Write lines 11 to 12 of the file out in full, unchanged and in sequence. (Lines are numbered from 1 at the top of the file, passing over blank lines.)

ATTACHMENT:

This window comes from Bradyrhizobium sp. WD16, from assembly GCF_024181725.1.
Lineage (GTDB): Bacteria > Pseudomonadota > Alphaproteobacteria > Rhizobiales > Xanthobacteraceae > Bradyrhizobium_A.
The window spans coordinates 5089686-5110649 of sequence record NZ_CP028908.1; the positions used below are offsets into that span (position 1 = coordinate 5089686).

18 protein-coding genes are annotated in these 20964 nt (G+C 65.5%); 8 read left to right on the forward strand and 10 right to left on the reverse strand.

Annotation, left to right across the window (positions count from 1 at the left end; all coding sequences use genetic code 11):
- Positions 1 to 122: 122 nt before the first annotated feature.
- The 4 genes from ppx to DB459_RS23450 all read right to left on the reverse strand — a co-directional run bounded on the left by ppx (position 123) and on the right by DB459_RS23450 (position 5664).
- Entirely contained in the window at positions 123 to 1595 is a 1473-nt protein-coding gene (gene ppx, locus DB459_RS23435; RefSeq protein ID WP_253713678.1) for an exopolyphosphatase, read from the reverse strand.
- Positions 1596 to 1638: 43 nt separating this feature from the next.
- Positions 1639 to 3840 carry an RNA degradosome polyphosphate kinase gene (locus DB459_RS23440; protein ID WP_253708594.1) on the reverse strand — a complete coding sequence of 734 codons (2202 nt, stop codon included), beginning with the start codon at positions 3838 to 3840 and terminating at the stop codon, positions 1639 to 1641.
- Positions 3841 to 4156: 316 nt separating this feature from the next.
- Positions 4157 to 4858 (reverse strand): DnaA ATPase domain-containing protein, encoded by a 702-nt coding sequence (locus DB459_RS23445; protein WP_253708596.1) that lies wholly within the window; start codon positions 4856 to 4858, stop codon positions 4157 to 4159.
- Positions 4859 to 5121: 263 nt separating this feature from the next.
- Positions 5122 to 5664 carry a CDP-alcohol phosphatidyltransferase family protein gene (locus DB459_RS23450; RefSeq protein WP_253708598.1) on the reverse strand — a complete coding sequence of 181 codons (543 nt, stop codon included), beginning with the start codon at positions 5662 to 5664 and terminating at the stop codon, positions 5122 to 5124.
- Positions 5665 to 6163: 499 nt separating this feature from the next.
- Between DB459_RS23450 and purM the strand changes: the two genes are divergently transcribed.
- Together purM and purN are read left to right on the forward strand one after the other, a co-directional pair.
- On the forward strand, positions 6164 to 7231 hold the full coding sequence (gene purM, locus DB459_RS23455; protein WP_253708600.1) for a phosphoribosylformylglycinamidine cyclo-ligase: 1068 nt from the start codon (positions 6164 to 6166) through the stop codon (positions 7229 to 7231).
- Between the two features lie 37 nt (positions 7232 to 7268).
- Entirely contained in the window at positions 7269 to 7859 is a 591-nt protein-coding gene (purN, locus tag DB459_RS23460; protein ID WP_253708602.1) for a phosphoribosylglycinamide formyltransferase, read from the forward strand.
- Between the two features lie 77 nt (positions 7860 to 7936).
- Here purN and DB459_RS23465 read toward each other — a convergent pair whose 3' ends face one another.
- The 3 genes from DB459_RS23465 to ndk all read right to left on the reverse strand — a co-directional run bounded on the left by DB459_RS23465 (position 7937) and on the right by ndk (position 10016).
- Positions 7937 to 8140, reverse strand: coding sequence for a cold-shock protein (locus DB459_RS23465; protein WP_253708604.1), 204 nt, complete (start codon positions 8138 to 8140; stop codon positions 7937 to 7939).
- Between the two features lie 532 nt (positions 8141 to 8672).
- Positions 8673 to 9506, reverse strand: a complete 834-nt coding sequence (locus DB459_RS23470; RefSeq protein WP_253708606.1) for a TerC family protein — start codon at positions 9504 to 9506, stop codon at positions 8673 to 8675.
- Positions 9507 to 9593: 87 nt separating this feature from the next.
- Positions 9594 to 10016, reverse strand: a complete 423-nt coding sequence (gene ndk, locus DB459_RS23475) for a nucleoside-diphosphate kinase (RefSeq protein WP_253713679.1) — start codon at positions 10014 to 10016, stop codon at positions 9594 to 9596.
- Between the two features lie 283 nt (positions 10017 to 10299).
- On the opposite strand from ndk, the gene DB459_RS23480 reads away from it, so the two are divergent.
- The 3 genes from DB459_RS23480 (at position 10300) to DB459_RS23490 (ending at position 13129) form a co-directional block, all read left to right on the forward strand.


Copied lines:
- Positions 3841 to 4156: 316 nt separating this feature from the next.
- Positions 4157 to 4858 (reverse strand): DnaA ATPase domain-containing protein, encoded by a 702-nt coding sequence (locus DB459_RS23445; protein WP_253708596.1) that lies wholly within the window; start codon positions 4856 to 4858, stop codon positions 4157 to 4159.